Poor David Hernandez. He has a wonderful voice, but he is missing the spark that he needs to win over the audience. And his most embarrassing booger story was just plain gross and certainly didn't add to his allure. Too bad he didn't have any good stories from his days as a nude dancer at male strip club Dick's Cabaret in Phoenix. Really. According to AP, the manager of the club, Gordy Bryan, said that Hernandez had performed fully nude and gave lap dances to the club's mostly male clientele. "He had the look and the type that people like, so he made pretty good money here," Bryan said. Now isn't that better than the booger story? Hernandez, we thought, did a really nice job with Meatloaf's "It's All Coming Back to Me Now." He has a good range and a nice tone, and could do very well as a recording artist. But his personality just doesn't light up the stage, which is pretty weird considering his previous experience at Dick's Cabaret. Randy called it a nice song choice because of David's "big old voice," and said it was really good except for some little pitch problems. Paula said that David was getting into his groove and finding his niche. She also said he's becoming a very good performer and has some of the best vocals in the whole group (agreed). Simon, however, didn't feel David was as good as last week and prefers when he does soul songs, but added that "You've 100% secured a place as a finalist for next week on that." Hope so.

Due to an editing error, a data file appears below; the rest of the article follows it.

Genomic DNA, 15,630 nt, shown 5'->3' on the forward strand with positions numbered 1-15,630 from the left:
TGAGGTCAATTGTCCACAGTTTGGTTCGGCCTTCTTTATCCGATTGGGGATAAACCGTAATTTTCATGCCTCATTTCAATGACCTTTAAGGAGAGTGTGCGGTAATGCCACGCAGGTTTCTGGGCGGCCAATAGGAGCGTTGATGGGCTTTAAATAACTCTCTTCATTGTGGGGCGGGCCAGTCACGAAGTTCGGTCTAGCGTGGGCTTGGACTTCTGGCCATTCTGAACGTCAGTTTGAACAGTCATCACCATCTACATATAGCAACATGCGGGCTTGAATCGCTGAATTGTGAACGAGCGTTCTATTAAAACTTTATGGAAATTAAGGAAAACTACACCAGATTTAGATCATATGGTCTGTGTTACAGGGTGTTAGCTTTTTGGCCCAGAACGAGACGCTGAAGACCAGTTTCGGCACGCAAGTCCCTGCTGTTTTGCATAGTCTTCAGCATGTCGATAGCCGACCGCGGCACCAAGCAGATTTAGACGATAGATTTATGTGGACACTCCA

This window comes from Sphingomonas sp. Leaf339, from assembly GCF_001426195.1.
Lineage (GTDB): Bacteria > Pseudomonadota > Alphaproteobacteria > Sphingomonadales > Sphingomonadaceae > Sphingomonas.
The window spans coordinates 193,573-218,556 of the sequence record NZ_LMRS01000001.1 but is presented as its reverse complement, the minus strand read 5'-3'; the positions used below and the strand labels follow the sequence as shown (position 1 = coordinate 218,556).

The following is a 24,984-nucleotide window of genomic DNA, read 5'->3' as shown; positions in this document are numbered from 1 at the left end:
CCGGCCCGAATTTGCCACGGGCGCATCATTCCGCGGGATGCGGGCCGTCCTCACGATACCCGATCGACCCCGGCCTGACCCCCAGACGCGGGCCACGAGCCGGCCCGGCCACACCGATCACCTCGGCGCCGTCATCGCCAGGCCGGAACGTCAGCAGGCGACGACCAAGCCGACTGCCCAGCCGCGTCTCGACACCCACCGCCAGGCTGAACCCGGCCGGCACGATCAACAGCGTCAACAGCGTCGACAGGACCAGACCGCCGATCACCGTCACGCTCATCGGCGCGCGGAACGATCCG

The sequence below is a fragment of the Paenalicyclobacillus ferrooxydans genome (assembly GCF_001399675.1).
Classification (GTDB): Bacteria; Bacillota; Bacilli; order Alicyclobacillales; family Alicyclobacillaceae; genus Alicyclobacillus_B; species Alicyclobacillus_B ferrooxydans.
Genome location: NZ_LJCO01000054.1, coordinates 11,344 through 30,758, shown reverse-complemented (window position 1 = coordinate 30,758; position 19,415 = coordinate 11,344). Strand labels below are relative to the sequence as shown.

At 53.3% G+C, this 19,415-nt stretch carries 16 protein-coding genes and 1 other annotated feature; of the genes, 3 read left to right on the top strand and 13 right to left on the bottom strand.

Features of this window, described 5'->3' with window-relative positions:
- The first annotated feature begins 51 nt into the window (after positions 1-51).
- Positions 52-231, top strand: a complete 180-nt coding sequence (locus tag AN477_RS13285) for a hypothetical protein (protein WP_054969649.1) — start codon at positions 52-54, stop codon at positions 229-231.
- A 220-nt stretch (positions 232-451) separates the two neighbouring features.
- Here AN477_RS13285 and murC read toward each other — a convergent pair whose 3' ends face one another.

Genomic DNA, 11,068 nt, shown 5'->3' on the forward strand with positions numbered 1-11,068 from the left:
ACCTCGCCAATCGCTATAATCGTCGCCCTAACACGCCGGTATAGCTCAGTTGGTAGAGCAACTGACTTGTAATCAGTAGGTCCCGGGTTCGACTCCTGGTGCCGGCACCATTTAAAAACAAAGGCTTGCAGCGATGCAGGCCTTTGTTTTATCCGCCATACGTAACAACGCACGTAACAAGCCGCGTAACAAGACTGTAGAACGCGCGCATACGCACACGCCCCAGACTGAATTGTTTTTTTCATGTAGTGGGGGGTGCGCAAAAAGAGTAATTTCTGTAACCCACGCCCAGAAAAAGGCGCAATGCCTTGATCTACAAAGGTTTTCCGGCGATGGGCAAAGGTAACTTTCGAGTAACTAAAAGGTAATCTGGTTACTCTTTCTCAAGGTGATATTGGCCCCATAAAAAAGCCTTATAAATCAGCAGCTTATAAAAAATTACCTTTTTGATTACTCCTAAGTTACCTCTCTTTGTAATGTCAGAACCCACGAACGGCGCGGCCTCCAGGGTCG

Watch video of David Hernandez singing "It's All Coming Back to Me Now" by Meatloaf: